Australia's Great Barrier Reef, a vast system of coral reefs off the coast of Queensland, is worth AU$56 billion ($42 billion), a report said on Monday, warning of "vast economic consequences" for the country if it is destroyed.
"At AU$56 billion dollars, the Reef is valued at more than 12 Sydney Opera Houses!" Steve Sargent, the director of the Great Barrier Reef Foundation which commissioned the report, said in a statement.
Prepared by Deloitte Access Economics, the report calculated the total asset value of the Great Barrier Reef, assessing its economic, social and iconic brand value for the first time.
Tourism was the biggest contributor to its value, accounting for $29 billion, Deloitte said, followed by $24 billion in brand value from those who despite not seeing the reef, value knowing that it exists.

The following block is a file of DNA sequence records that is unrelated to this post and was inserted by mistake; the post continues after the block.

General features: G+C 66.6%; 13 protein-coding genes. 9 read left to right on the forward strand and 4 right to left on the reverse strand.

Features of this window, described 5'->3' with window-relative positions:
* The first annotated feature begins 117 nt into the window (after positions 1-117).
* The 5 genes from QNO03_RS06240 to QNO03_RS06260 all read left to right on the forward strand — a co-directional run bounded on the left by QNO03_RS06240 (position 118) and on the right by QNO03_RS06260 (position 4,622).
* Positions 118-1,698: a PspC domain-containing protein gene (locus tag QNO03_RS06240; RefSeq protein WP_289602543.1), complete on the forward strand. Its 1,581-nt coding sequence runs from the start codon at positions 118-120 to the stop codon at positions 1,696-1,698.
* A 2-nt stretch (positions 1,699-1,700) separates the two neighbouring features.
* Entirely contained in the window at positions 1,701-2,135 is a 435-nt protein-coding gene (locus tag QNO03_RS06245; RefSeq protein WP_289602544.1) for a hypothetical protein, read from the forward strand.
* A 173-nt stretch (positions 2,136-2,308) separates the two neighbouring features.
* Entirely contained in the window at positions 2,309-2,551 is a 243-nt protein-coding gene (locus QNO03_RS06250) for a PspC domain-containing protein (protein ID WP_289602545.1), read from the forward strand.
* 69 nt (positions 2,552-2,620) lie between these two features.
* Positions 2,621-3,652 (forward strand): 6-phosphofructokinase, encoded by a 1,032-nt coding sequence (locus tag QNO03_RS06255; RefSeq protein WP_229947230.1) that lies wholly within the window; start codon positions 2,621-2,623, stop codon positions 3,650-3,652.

Another $3 billion came from those using it for recreational use, like visiting the beaches or diving in the reef's waters.
The report also said the Great Barrier Reef contributed $6.4 billion to the Australian economy in 2015-16 and supported more than 64,000 full time jobs nationally, including 33,000 jobs in Queensland state.
The number of jobs it creates makes the Great Barrier Reef "a bigger 'employer' than many well-known Australian companies, including Qantas Airlines," Sargent said.
The Great Barrier Reef, the world's largest conglomerate of coral reefs - larger than Italy - is the one of most biodiverse ecosystems on the planet and home to millions of marine life forms.
In recent years, it has suffered greatly from bleaching.